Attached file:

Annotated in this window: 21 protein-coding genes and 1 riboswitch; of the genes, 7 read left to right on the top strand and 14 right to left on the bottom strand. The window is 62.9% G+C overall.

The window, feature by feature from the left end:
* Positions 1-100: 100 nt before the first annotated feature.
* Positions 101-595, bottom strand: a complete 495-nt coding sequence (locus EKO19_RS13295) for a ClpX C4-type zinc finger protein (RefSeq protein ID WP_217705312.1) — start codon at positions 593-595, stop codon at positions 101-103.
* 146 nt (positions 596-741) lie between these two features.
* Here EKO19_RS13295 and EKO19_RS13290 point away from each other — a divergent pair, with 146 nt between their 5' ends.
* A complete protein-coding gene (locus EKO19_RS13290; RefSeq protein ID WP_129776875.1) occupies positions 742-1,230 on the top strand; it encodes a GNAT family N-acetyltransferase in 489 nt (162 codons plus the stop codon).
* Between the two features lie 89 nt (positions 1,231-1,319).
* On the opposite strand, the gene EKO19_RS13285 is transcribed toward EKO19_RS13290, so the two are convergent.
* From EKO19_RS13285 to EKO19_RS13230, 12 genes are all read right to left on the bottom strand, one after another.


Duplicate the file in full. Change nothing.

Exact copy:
Annotated in this window: 21 protein-coding genes and 1 riboswitch; of the genes, 7 read left to right on the top strand and 14 right to left on the bottom strand. The window is 62.9% G+C overall.

The window, feature by feature from the left end:
* Positions 1-100: 100 nt before the first annotated feature.
* Positions 101-595, bottom strand: a complete 495-nt coding sequence (locus EKO19_RS13295) for a ClpX C4-type zinc finger protein (RefSeq protein ID WP_217705312.1) — start codon at positions 593-595, stop codon at positions 101-103.
* 146 nt (positions 596-741) lie between these two features.
* Here EKO19_RS13295 and EKO19_RS13290 point away from each other — a divergent pair, with 146 nt between their 5' ends.
* A complete protein-coding gene (locus EKO19_RS13290; RefSeq protein ID WP_129776875.1) occupies positions 742-1,230 on the top strand; it encodes a GNAT family N-acetyltransferase in 489 nt (162 codons plus the stop codon).
* Between the two features lie 89 nt (positions 1,231-1,319).
* On the opposite strand, the gene EKO19_RS13285 is transcribed toward EKO19_RS13290, so the two are convergent.
* From EKO19_RS13285 to EKO19_RS13230, 12 genes are all read right to left on the bottom strand, one after another.